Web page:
Although he has not appeared in public for 10 months, the 16,000 words published by Communist Party newspapers and repeatedly read out on state media in recent weeks have raised speculation that Castro could lead the country again.
His partial return has many wondering whether he or his brother Raul Castro -- who was named interim president when Castro fell sick -- is in charge.
''Fidel is writing articles to show that he is still alive. But Raul is silent and nobody is speaking to the Cuban people,'' said a caretaker watering plants at an apartment building in Havana.
''I love Fidel but it is time he showed up, told Cuba 'Mission Accomplished' and handed power to his aides,'' he said, asking not to be named.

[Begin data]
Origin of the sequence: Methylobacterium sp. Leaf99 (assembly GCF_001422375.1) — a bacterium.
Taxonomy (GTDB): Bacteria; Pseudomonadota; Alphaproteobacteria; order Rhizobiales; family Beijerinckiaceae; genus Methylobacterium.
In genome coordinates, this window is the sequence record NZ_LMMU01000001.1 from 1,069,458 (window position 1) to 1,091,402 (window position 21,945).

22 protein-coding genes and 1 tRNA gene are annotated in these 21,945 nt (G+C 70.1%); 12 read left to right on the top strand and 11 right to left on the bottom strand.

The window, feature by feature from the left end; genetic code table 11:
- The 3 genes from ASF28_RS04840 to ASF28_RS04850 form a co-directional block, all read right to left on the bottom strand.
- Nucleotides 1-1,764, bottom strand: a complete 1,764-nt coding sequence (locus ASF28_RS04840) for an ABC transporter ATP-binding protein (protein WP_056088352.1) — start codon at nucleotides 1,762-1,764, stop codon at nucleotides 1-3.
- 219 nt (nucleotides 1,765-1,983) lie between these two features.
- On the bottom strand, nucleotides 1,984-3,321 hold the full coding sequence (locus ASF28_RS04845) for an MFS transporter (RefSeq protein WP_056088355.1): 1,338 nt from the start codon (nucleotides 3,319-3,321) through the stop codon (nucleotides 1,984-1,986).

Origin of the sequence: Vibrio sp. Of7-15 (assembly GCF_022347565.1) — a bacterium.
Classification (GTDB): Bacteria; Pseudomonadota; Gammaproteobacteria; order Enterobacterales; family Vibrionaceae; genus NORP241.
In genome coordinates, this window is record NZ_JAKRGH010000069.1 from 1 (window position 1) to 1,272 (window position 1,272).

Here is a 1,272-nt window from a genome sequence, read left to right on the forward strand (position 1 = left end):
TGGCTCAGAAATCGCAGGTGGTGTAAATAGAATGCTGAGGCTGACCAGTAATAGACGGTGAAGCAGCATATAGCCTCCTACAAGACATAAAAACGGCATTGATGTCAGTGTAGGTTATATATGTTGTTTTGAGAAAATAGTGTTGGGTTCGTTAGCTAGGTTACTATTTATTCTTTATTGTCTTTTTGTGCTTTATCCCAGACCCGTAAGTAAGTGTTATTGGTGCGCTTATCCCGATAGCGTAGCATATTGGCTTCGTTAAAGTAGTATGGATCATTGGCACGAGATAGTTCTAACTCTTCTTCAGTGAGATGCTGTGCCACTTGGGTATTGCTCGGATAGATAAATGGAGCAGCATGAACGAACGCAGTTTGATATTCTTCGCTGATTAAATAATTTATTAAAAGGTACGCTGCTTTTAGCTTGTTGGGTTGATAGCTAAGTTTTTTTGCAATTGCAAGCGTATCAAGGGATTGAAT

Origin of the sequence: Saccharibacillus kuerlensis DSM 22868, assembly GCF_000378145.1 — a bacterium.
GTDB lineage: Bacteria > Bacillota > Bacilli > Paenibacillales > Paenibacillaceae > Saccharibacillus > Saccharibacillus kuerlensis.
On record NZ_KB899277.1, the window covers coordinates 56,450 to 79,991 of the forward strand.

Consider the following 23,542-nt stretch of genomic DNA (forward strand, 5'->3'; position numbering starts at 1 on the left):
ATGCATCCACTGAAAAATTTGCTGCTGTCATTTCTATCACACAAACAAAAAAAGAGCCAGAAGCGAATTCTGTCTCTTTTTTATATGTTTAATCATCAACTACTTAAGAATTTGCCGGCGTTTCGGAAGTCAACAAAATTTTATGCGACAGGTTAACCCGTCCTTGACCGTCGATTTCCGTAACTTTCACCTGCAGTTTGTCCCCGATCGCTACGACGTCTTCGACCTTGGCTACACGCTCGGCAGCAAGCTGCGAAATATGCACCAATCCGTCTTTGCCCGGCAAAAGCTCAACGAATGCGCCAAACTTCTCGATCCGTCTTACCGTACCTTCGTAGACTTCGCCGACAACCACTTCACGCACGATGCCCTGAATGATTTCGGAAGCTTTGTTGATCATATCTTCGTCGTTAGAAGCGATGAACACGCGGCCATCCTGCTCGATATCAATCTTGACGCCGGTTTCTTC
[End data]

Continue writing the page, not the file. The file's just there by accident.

Castro, 80, gave his last speech on July 26, days before emergency bowel surgery forced him to hand over power to Raul, his low-profile brother and defense minister.
Eight articles signed by Castro have appeared since March blasting his ideological nemesis, the US government, for threatening the world's food supply with its biofuels plans, promoting free trade and encouraging defections from Cuba.
But not a word on his illness, which is a closely guarded state secret, nor on whether he plans to resume leadership of Cuba or retire.
''He has not appeared physically, so we don't know how he is,'' said Miriam Leiva, a dissident and former diplomat. ''The articles maintain his apparent presence, but they do not deal with the real issues Cubans are facing.'' ''Cuba needs change and economic revival. The country is in political limbo,'' she said.
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